5 facts about the charming Charlie Chaplin Associated Press
Actor Charlie Chaplin is seen in the film "The Gold Rush," 1925. (AP Photo)

The walking stick, the bowler hat, the mustache — these images will forever be associated with comedic actor Charlie Chaplin.

His antics dazzled audiences in the early 20th century, and he is still rightfully considered a Hollywood legend. Here are some fun facts about him.

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Chaplin was British; he was born in London on Apr. 16, 1889. His family struggled financially, and his mother was twice committed to a mental asylum. Chaplin began performing at a young age and quickly discovered he had a knack for it.

In 1908, Chaplin signed a contract with Fred Karno’s comedy company after his brother Sydney convinced Karno to give him a chance. Within a year, he was playing starring roles. Four years after joining the company, Chaplin went on a 21-month tour of North America’s vaudeville circuit.

Chaplin’s most famous character, The Tramp, debuted in the 1914 film “Kid Auto Races at Venice.” Audiences loved the plucky little man who did everything he could to persevere against authority figures who were not dazzled by his charms. The Tramp appeared in such movies as “The Gold Rush,” “The Kid,” and “City Lights.” Chaplin retired the character after the 1931 film “Modern Times.”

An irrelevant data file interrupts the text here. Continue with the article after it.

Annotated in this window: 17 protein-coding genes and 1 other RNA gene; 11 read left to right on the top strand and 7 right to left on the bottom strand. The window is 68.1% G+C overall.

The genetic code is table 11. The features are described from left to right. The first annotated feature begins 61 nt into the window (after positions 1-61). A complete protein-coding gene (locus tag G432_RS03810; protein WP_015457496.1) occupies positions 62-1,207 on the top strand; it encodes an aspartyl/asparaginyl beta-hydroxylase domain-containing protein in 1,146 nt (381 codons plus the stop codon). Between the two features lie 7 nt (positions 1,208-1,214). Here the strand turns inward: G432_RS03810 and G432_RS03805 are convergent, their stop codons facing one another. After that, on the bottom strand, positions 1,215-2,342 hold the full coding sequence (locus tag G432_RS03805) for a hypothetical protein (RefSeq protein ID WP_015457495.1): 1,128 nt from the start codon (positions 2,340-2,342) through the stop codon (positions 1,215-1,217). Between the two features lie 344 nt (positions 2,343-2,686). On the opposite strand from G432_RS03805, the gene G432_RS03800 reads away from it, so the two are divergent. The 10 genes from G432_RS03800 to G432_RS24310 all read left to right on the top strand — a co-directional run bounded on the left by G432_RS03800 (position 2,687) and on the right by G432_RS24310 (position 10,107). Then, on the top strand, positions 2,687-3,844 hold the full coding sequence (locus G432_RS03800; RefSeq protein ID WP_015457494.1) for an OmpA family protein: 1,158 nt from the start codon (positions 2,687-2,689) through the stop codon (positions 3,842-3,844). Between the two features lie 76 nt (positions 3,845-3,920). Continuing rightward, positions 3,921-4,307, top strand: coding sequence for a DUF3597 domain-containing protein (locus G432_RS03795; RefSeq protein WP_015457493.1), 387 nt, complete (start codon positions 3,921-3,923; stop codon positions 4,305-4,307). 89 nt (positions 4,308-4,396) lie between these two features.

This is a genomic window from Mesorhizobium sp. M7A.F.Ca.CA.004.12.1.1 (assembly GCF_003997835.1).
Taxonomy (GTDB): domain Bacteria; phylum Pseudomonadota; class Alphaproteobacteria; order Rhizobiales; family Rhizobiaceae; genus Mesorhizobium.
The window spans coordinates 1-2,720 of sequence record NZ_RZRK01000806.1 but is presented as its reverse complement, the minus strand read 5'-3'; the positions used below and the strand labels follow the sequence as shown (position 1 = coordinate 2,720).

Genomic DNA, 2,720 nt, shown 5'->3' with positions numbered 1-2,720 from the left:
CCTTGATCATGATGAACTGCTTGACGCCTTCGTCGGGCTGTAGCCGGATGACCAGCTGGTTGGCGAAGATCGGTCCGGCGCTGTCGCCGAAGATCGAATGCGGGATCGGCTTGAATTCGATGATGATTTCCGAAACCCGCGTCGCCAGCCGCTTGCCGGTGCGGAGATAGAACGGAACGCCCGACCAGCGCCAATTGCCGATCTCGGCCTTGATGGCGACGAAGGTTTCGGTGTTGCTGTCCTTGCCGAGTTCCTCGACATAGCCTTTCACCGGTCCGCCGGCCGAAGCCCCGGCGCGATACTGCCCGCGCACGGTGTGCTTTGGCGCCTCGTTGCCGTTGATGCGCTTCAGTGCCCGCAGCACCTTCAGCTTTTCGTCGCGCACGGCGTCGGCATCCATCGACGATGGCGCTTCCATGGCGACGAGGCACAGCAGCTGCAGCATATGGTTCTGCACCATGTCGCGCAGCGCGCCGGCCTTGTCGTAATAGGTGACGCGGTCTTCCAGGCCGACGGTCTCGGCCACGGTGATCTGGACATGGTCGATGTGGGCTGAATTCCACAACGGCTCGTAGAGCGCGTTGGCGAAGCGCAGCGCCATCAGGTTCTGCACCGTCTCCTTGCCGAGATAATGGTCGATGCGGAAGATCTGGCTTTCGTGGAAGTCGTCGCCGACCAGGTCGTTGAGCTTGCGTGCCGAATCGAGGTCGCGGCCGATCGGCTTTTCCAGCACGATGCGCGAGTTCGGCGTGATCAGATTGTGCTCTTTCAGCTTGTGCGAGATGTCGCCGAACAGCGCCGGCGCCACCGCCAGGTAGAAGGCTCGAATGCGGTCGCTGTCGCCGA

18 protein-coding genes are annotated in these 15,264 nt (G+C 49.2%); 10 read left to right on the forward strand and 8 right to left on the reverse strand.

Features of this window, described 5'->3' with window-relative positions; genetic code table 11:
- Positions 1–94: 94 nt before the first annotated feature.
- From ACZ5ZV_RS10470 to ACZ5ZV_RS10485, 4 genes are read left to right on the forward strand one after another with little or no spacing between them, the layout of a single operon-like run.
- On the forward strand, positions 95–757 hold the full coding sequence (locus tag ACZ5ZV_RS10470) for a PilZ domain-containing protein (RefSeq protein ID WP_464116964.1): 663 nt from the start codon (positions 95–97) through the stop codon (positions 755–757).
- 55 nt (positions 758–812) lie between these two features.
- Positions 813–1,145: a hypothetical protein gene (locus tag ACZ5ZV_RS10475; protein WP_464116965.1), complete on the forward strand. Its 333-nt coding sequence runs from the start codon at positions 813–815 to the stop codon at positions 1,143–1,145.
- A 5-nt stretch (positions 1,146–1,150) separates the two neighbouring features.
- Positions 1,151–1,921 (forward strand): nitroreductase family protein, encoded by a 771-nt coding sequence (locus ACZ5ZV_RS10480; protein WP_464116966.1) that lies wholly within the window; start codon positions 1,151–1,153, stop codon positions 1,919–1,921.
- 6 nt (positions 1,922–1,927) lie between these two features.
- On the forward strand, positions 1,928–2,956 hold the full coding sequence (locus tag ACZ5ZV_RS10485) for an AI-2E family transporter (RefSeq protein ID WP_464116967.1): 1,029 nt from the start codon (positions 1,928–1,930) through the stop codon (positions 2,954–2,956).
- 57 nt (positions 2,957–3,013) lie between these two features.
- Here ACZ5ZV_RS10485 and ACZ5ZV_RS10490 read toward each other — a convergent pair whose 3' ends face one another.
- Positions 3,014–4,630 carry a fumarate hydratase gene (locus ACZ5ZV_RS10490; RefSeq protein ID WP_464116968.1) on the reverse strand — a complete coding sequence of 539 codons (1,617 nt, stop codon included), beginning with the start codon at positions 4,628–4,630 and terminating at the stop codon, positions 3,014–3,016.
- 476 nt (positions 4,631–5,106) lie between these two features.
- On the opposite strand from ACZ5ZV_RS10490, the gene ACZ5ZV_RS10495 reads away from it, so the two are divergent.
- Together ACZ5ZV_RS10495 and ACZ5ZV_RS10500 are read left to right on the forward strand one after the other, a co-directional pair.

A notorious perfectionist, Chaplin directed, starred in, and composed the scores for many of his films. He won the 1972 Academy Award for Best Original Score for “Limelight.”

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His film work was groundbreaking, and so was one facet of Chaplin’s personal life. In 1943, actress Joan Berry claimed Chaplin was her newborn daughter’s father. He denied it and took a blood test to prove he wasn’t. The test determined Chaplin was not the girl’s father, but a jury still declared that he was and forced him to pay Berry child support. The scandal caused a major blow to Chaplin’s reputation, but it also changed the way paternity tests were conducted.

And his troubles weren’t over yet. In the wake of World War II, Chaplin was accused of being a communist. In September 1952, he returned to his native London for the world premiere of “Limelight.” His re-entry permit to the United States was revoked, and Chaplin decided to cut all ties with the country, causing his popularity with American audiences to plummet. He lived the rest of his life in Switzerland.

Chaplin only returned to the U.S. once, in 1972, to accept an honorary Academy Award. The audience gave him a 12-minute standing ovation, the longest in Oscar history.

Chaplin’s health faded in the final years of his life. He received a knighthood from Queen Elizabeth II in 1975, but was too weak to leave his wheelchair and kneel. He died Dec. 25, 1977, at his home in Corsier-sur-Vevey, Switzerland.

But Chaplin received no rest, even in death — grave robbers took his body and held it for ransom for more than two months. When the remains were recovered, they were reburied in reinforced concrete.

(H/T: Mental Floss)

Beth Sawicki About the author:
Beth Sawicki is a content editor at Rare. Email her at
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